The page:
What do you think? Are you a minority in your field? Is there a moral imperative for those who can to “lean in”?

Object Lessons: Capitalist Overlords Edition

From Bloomberg: “Major companies including Cisco Systems Inc., Pfizer Inc. and Coca-Cola Co. say they’ll turn over most gains from proposed corporate tax cuts to their shareholders, undercutting President Donald Trump’s promise that his plan will create jobs and boost wages for the middle class. The president has held fast to his pledge even as top executives’ comments have run counter to it for months. Instead of hiring more workers or raising their pay, many companies say they’ll first increase dividends or buy back their own shares.”

Everything I know about capitalism I learned from this paperclip game. (Warning: do not engage unless you’re looking to kill about six hours.)

Should law enforcement need a warrant to get your phone location data from service providers? I think the answer is clearly no, but it’s interesting to contemplate an alternate world where companies didn’t collect our metadata in a centralized fashion by default.

Jeff Bezos wishes there were a trillion people in the solar system because then “we’d have a thousand Einsteins at any moment.” Personally, I’m way more interested in all our “lost Einsteins“– bright kids from low income and minority backgrounds whose talent is being left untapped.

I just discovered thegeneraleconomy Instagram and it’s the most refreshing “commerce” site I’ve seen in a while. It’s like Poshmark meets minimalism, minus the seller’s fees. Could definitely be dangerous if I got back into the clothes shopping game.

I was once into lifelike doll-sized architectural replicas, so this Buzzfeed video in which producers cook tiny food with a palm-sized working stove speaks to a special place in my heart:

 

Building My Skill Set For The Career I Want

My job is not going to get better. It’s not just the weekend work, though there is that. It’s that I’m not doing the type of work I want. And that’s something I either have to stick out or actively change.

The type of work I want to do has this common thread. Writer, tinkerer, editor, data journalist, director. I want to tell stories. Whether it be through words or visual images or podcasts or objects. Whether real or fiction. A good story makes me feel whole.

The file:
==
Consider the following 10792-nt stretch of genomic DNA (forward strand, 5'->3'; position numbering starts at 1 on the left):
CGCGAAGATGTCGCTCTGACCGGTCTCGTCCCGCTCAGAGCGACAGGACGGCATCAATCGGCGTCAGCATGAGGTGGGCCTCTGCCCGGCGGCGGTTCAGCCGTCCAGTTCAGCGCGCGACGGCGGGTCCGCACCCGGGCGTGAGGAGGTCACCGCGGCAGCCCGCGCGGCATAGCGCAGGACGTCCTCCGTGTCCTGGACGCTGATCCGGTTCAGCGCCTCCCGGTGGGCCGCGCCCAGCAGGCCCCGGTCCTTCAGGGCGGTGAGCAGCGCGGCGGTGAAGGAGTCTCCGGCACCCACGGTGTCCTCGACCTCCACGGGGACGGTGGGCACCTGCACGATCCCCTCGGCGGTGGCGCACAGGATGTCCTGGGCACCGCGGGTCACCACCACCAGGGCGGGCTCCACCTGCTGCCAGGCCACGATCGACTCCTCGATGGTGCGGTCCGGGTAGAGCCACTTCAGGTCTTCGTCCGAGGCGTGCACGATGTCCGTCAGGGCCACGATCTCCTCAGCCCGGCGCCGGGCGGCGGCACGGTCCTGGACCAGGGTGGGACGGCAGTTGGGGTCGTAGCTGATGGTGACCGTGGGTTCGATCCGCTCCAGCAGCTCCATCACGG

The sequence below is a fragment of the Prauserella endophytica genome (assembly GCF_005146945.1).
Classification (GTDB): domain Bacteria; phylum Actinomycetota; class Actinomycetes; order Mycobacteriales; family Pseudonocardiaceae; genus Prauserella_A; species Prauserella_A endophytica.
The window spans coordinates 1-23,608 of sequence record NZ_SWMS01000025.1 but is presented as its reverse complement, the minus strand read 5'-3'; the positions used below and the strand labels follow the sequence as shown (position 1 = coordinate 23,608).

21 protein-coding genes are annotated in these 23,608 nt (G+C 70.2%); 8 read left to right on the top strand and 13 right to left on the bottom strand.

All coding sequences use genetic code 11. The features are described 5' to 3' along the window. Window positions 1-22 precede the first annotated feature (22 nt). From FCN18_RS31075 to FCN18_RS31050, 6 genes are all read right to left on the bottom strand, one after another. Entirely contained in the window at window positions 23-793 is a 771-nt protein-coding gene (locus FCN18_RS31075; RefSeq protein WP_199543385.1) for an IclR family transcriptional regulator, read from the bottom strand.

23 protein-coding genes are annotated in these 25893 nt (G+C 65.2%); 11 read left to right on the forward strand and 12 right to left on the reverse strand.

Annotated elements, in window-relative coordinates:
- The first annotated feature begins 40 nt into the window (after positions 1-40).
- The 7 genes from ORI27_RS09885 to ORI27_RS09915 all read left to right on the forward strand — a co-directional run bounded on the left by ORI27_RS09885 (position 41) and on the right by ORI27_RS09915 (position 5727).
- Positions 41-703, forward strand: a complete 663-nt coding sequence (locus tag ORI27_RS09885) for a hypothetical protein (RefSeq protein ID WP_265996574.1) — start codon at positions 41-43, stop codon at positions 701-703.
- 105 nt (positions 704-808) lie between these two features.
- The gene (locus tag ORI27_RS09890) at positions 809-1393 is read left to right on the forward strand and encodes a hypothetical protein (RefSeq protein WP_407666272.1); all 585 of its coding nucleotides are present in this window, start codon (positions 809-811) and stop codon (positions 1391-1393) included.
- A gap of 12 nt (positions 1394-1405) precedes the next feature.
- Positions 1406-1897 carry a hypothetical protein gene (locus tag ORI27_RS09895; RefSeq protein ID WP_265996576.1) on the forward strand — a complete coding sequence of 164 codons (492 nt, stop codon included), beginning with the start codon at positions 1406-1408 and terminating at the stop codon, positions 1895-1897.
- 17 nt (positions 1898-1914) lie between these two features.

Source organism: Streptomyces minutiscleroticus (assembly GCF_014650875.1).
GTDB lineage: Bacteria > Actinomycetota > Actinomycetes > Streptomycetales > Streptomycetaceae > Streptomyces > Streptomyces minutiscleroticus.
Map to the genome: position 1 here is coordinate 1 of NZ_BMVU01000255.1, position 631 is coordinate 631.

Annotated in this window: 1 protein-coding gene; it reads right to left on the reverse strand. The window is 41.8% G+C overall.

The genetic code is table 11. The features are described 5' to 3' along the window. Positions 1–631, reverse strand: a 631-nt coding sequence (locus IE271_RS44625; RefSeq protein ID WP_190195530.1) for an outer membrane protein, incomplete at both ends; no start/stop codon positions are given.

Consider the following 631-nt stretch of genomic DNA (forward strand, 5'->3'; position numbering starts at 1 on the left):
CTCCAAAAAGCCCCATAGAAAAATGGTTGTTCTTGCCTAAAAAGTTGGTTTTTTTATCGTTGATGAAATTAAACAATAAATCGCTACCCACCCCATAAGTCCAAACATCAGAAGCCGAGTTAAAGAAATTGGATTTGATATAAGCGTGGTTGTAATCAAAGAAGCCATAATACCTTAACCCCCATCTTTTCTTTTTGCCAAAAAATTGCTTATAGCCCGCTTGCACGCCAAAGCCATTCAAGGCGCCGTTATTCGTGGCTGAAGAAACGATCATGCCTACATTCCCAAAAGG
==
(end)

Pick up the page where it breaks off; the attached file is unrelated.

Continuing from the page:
To get there, though, I need two things: (1) financial stability to do the work on my terms and (2) the skills to actually be able to tell a story. Become a better writer, learn how to spec out designs, get those audio engineering skills, etc. Whatever it is, I don’t want to find myself eight years from now at financial independence starting from zero. I want to have ideas and the capacity to execute on those ideas. And in order to do that, I need to be putting in the work not just in my finances.

I asked my fiancé where he thought I should start: create a podcast, start writing short stories again, or work on data visualization projects? I need to focus only on one thing at a time. He said I should try the dataviz. It’d be easier on my introversion than an interview podcast. Besides, it’d be pretty.

Honestly, I have the biggest mental block with regard to the dataviz path. Looking up libraries to use, learning a new set of frameworks, etc. It all feels way too much like work. Those initial steps before getting into the flow of coding are always a big on pain and low on pleasure. I’ve also failed at getting myself to focus on this before.

There are benefits going down the dataviz path though. For one, it would be a legitimate career transition. I’d be closer to doing something I like and make good money. For another, I have some skill already. Even if it’s not at the level I want it to be, I’ll be able to see results and level up quicker than through other creative pursuits. Plus I already have a project in mind.

The only question now is how much time I’m going to dedicate. I need to block off chunks of time. Otherwise, mid-task, I know I’m going to feel like things are too hard and get distracted by blogs or YouTube or whatever else. For now, I’m going to schedule two four-hour sessions a week, using Freedom to kick me out of my distraction. Taking it one step at a time.

What is the career you want to have? How do you plan to get there?

Mindful Internet Usage: Freedom App Review

This is not a sponsored post, no affiliate links. As always, all opinions are my own.